The film is based on a 1960s novel by the Austrian writer Marlen Haushofer and is set in a beautiful Alpine valley. The female protagonist is somehow surrounded and trapped by an invisible `wall' and we observe her struggles with solitude, loneliness and despair resulting eventually in a gradual acceptance of her situation. We are uncertain of what exactly her situation is, but early in the film when two elderly neighbours are shown frozen in time we can presume that a cataclysmic event has occurred and that she may be the only living human survivor on earth. However, nature appears to be functioning as normal and she has to quickly adapt her way of life in order to survive. She feels a responsibility to the animals that live with her but a touching dependency is slowly formed, especially with Lynx the dog. There is an unexpected event near the end of the film which leads us to ponder whether the invisible wall has served to imprison the protagonist or has in actuality protected her.

The cinematography is stunning and the music stark, haunting, sorrowful and evocative. However, the slow and contemplative nature of the film may not be to everyone's taste. There is no real narrative and no answers are provided, merely questions as to the purpose of human existence on the planet.
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Format: DVD Verified Purchase
Gripping and taunt in places, very moving in others, (I don't like dogs but there was real affection between her and the hound and you really did feel they totally depended on each other). The acting was first rate. The way the film jumped in time at times had me confused for a bit...what had I missed. No nothing, that was just the way it went.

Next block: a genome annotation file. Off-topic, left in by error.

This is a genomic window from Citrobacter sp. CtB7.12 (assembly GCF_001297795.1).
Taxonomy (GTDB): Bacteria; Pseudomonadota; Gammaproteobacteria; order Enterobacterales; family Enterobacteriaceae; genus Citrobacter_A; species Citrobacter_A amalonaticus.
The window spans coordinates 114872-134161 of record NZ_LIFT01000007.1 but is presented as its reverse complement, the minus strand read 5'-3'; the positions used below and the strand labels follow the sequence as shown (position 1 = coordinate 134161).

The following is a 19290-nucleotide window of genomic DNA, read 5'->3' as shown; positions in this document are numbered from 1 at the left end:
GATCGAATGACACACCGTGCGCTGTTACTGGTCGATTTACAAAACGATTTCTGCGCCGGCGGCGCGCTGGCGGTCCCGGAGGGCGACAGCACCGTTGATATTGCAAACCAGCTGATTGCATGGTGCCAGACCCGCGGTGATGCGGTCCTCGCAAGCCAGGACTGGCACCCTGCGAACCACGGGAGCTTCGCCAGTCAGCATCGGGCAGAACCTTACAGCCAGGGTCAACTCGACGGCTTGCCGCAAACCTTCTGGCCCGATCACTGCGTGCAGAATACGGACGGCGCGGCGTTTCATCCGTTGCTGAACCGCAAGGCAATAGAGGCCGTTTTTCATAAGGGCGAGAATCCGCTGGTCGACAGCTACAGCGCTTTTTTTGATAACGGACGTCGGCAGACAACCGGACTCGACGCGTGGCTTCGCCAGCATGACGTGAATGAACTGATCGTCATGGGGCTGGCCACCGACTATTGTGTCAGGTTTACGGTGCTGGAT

But at one part did it fall apart for me and I never really got over that. Don't read anymore if you don't want a spoiler.....

OK, so she finds another person there, sadly it doesn't work out, LOL. Now if that was you and I, wouldn't you instantly run to the wall and work your way around it? I mean he cannot have been living in that area all the time, he got in, he was another survivor, so you'd look for the entrance he used wouldn't you. I mean I'd spend me whole life looking for that, yet she doesn't, she doesn't spend one minute looking for his way in and her way out. ?????

So I begun to think, maybe the wall and the place doesn't exist, maybe she just went totally mad one night and this is her fantasy world, isolated, away from everyone but in reality she is in a mental home and we are just seeing her view of her fantasy world. Well as an idea it's as good as any I have heard. I just don't buy into the idea of a man turning up and she doesn't go looking for how he got in there.

Well worth watching, time well spent, but not the type of film you will watch again and again.
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Format: DVD
The film is superb, I was enthralled. I was lured by the film appearing in various lists of post-apocalypse/survival films. And knowing nothing of it, or the book I gave it a go and found a buried treasure! Though it is very different from most survival films ('The Day' being closest in mood') there is very little action. There is minimal storyline, no character history or introduction and no explanation of what is actually happening, from the start there is no link to the world outside the wall and the mood and the claustrophobic feel this causes is profoundly and enjoyably unsettling.
It is described as 'a female Robinson Crusoe' which is understandable, though 'The Wall' is more concerned with psychology than Robinson Crusoe was and it is essentially a stark, dark, bleak, beautiful, character study.
It may be contentious to describe it as being 'very German', if I did I would say that, in my defense I enjoyed the bleak style of 'Das Experiment' and 'Christiane F' too! For me it is a compliment.
All this may make it sound like an unappealing film, but it's the mood and mystery that makes it all so appealing.